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Love in a Time of Comital Entails

Downton Abbey makes white nerds tweet like Kanye

-@morgan_murphy

There are primarily three types of people who append Roman numerals to their names: monarchs, popes and Americans.  If there exists an explanation for this incongruity other than vanity, then I have to admit I am ignorant of it.  What I am certain of, though, is that the phenomenon has more to do with aping monarchic naming traditions than it does honoring the likes of Benedict XVI.  This is not only because the majority of IIIs and IVs in our country are at least patronymically Anglo-Saxon, and therefore view Catholics with the sort of skepticism that yokel Midwesterners might save for theistic satanists and Harry Potter readers, but also because it dovetails nicely with what I view as a general and unhealthy fascination with the trappings of British and European aristocracy.

Anglophilia, if my Facebook newsfeed is a realistic indicator, is a relatively common occurrence among Americans, particularly among young women raised on Long Island.  One need only look at the coverage of Wills’s and Kates’s ROYALL WEDDINGE this past summer which, according to a sophisticated excel spreadsheet I built today, was watched by over 1 billion American women.  The common female response to this matrimonial happening was like something out of the most precious Jane Austen novel imaginable, replete with sighs and daffodil spores and whatnot.  Typical complaints focused on the fact that these young women would now need to focus on somehow marrying William’s red-headed half-brother, Harry.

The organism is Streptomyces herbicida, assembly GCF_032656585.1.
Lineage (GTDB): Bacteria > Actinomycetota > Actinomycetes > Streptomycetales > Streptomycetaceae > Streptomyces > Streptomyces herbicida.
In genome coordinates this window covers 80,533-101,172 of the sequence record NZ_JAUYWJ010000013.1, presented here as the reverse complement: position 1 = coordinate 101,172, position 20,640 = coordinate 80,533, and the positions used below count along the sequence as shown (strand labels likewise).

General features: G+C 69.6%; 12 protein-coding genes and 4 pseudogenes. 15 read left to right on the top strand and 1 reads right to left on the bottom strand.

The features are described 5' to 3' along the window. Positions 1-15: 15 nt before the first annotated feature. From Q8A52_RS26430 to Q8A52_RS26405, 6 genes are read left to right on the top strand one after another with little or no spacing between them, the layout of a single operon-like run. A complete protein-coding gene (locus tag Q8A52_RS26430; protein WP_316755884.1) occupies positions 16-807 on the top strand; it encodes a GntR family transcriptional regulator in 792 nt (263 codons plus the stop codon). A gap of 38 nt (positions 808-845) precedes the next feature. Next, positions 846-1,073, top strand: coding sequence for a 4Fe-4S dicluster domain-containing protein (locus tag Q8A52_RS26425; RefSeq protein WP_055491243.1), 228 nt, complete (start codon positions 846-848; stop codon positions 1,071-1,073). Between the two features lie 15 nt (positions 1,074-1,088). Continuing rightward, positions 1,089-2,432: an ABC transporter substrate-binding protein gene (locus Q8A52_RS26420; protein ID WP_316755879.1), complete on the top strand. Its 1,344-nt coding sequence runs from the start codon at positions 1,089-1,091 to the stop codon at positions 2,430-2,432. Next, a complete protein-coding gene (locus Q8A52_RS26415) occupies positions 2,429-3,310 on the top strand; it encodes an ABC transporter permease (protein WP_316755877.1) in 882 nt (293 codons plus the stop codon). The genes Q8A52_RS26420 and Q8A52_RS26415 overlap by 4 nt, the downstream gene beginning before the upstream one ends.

Our nation’s weird fascination with nobility can be traced back to the Constitution, wherein we specifically forbid the US Government from granting titles of nobility (Article I, Section 9).  Obviously, this makes Americans really, really want titles of nobility.  Americans have long been characterized by their undeserved confidence in nearly all respects (ever read any amateur poetry on the internet?  I have).  What could make more sense for such a people than hereditary titles of enoblement?  Could you imagine being able to skip the line at the airport because you’re a Duke or a Duchess?  If you can, you’re doing it wrong: dukes fly private.

But while living in enormous country houses and draping one’s naked body with fancy shades of velvet (this is what I would do) would be nice, the effect it has on society as a whole is stifling.  The class into which you’re born in such a world is the class in which you will die: Jay Gatsby and other would-be social climbers would have to content themselves with mere daydreaming, while the lord of the manor exercised the right of prima nocta on Gatsby’s young daughters (Gatsby had no daughters, because he is fictional.  Also dead).